Innovation and Agility, Key to Better Rate Management Amidst Rising Interest Rates

The US Federal Reserve has been aggressively hiking interest rates through 2022 in a bid to combat rising inflation. These rate hikes come after almost a decade of low interest rates in the market. But the pandemic, followed by the war in Ukraine, and escalating tensions between China and Taiwan have caused deep disruptions in global supply chains, leading to a growing inflation crisis. The Fed may continue to hike interest rates as the crisis continues in 2023. This puts banks under pressure as borrowing becomes more expensive for customers. How can banks sustain revenue growth amidst these market circumstances and what can they do differently to offset the impact of rising interest rates?

The Impact of Rising Interest Rates

Interest based income is a key revenue generator for banks. Customers deposit their money with banks and are compensated via interest on the deposit. This money is then used by the bank for offering loans at higher lending rates. The balance between the deposit interest rate and the loan interest rate is the profit for the bank. With interest rates soaring, banks are finding it difficult to attract and retain customers. Retail customers are directly affected by the increasing rates and are likely to cut down on revenue generators like home mortgages, and credit card purchases. Rising interest rates amidst increasing inflation also has a negative impact on stocks and bonds. This comes at a time when banks are facing increased competition for share of wallet from fintechs and neo banks, coupled with eroding customer loyalty. Customer retention strategies are a top-of-mind priority for most banks, and they are looking to leverage digital customer experience in banking to ensure long term loyalty.

Flexible and Agile Rate Management for Customer Retention

Flexible and Agile Rate Management for Customer Retention

The second quarter of 2022 saw banks in the US lose an aggregate USD 370 billion in deposits. While more than half the banks still showed higher levels of deposits over the first quarter, there is no denying that deposits and balances are on the decline.1 Evidently, banks can only weather this storm with some innovative, out-of-the-box strategizing. Flexible rate management, new products, and greater personalization can help win the day. Retail banks must focus on customer-centric banking approaches and hyper-personalized pricing and offers to meet their customer retention objectives and for increasing life-time value of banking customers. Rewarding customers with higher balances with better interest rates is a good way to retain them and ensure long term loyalty. Some American banks are even reviving older approaches like certificates of deposits to encourage customers to maintain deposits and balances.

A Focus on Net New Money

While the benefits of customer retention are multiple, banks must also focus on ensuring the inflow of net new money by acquiring new customers and getting existing customers to increase their spends on the bank’s products. Exciting offers and campaigns can bring in new customers while effective cross and upselling strategies can help banks get a larger share of customer wallets. Comprehensive understanding of customer engagement across the banking ecosystem can help them devise and roll out some relationship-based offers that not only deliver on the flexible rate management promise but also ensure cross and upselling.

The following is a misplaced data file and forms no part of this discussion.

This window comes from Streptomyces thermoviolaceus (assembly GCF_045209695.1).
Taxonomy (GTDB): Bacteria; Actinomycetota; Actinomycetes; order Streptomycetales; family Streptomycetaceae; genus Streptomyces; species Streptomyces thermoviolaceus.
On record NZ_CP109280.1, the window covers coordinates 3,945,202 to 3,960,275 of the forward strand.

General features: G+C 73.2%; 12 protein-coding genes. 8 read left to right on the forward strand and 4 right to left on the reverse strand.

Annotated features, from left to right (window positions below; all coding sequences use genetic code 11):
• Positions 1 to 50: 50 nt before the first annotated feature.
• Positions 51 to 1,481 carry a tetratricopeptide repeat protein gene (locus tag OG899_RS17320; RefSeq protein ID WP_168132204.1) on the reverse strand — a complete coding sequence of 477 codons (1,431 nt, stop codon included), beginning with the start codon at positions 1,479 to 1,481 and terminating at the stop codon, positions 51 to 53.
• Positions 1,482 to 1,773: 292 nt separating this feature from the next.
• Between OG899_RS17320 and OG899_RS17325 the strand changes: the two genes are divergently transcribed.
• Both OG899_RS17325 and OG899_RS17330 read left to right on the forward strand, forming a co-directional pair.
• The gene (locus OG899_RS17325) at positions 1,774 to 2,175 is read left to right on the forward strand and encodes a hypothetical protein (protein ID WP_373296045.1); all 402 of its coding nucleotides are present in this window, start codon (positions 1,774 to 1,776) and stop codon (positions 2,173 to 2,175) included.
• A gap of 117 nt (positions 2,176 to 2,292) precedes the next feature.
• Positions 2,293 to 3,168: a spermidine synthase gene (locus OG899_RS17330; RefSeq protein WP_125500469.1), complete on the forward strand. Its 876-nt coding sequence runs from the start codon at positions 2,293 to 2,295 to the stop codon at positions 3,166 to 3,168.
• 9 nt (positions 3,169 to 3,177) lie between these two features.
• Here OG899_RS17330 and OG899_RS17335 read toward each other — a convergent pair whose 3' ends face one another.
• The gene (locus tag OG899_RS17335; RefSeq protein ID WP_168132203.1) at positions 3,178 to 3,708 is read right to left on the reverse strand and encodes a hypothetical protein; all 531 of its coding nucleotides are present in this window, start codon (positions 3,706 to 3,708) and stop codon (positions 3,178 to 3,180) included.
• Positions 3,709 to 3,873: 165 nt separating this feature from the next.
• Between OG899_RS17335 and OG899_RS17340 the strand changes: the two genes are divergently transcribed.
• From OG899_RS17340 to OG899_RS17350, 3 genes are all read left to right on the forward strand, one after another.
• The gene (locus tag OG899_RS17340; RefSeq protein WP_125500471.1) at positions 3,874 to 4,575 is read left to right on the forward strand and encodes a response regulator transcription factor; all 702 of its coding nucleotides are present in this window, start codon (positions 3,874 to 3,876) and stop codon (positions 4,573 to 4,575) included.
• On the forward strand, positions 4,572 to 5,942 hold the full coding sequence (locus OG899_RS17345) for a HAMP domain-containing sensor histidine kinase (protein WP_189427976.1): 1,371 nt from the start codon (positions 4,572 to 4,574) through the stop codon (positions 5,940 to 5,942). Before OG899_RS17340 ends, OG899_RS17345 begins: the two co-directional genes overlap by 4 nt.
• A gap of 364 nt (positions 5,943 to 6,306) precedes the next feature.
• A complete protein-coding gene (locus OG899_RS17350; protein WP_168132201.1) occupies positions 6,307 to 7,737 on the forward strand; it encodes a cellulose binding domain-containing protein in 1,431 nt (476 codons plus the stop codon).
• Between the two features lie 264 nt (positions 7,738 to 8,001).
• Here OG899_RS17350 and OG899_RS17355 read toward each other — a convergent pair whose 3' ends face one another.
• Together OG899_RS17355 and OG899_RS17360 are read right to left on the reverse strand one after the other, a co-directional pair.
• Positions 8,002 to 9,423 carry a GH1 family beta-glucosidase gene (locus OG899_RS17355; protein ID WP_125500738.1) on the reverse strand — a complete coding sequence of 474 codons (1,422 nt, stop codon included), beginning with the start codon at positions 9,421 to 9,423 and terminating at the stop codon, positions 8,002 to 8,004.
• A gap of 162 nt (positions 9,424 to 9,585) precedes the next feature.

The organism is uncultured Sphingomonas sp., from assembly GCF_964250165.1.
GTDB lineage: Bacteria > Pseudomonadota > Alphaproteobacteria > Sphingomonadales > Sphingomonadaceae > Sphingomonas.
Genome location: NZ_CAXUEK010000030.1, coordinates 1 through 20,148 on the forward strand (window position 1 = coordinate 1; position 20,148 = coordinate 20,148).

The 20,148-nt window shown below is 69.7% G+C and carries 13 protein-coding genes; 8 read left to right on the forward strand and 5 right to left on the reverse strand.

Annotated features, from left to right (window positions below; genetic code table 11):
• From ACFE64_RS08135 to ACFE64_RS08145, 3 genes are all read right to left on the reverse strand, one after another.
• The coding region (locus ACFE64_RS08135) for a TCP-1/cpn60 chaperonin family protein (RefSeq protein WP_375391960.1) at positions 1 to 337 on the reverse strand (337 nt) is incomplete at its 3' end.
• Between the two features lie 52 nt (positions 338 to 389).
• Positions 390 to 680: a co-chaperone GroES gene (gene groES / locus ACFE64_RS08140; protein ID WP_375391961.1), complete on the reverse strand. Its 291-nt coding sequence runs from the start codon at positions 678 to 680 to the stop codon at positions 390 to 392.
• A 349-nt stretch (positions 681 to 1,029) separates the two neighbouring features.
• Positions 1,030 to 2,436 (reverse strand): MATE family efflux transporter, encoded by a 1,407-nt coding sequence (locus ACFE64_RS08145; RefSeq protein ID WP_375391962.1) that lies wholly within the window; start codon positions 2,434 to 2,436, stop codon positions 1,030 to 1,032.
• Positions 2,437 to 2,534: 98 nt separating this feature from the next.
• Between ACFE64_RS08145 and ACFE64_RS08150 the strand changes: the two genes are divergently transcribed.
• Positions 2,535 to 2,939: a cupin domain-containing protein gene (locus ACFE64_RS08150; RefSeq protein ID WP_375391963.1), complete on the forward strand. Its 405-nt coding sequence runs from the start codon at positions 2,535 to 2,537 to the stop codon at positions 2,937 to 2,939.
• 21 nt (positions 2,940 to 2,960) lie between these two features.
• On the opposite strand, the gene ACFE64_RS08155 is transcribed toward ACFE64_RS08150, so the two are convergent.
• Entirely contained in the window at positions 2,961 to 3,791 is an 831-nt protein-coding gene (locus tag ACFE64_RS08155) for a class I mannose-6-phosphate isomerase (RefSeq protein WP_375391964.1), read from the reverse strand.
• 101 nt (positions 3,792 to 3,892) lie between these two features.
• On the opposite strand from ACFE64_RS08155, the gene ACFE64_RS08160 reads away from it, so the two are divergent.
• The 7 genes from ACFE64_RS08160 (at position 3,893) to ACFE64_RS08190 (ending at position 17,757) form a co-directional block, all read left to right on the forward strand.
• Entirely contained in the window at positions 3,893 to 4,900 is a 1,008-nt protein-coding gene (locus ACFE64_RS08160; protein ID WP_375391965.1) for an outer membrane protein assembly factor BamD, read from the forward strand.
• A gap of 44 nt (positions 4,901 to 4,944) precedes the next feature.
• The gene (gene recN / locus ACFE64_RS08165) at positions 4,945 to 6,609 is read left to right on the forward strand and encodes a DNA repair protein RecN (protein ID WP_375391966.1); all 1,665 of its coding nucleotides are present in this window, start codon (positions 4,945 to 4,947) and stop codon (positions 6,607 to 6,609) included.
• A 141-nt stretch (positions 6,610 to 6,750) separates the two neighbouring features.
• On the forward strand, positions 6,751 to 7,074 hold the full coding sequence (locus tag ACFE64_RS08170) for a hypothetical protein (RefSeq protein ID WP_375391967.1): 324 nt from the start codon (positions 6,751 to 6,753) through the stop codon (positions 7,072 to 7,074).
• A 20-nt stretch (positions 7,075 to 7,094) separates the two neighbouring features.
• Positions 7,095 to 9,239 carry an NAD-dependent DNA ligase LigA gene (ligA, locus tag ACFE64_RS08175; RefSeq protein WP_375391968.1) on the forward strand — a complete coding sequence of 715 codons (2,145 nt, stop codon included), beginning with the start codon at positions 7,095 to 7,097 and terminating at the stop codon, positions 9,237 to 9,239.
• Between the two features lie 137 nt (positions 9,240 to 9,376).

Robust Technology Foundation for Effective Use of Data and Better Rate Management

Banks now need to step up the use of customer data to gain actionable insights into the customer’s behavior and engagement across the ecosystem. This is crucial for devising relationship-based pricing strategies and personalized interest rate management. Customer data and analytics are also critical for dynamic segmentation and dynamic offer management. Based on these insights, banks can take create focused campaigns to attract new customers and entice existing ones to increase their spends. Evidently, older ways of banking are not powerful enough to withstand the disruption and changes within the industry now.
They need to be able to quickly adapt to new interest rates announced by the Fed, roll out flexible and personalized rate strategies and engage meaningfully with their customers. None of this is possible without a robust technology foundation and banks must now accelerate their digital transformation trajectories. A third-party middle layer software that can sit over their legacy cores can provide the agility and scalability they need to meet their rate management requirements. Investing in SaaS-based banking solutions for relationship -based pricing and dynamic offer management is a top priority now.
The threat of the pandemic may be on the wane, but the world is still dealing with the repercussions of lockdowns and disruptions. Geopolitical tensions are simmering in several other parts of the world, all of which will contribute to the fraught macro-economic environment in the country. The Fed has already indicated that it will continue to hike interest rates to combat inflation. Banks must now relook at their rate management strategies and deploy innovative technology-based approaches to protect deposits and continue to grow their profits.


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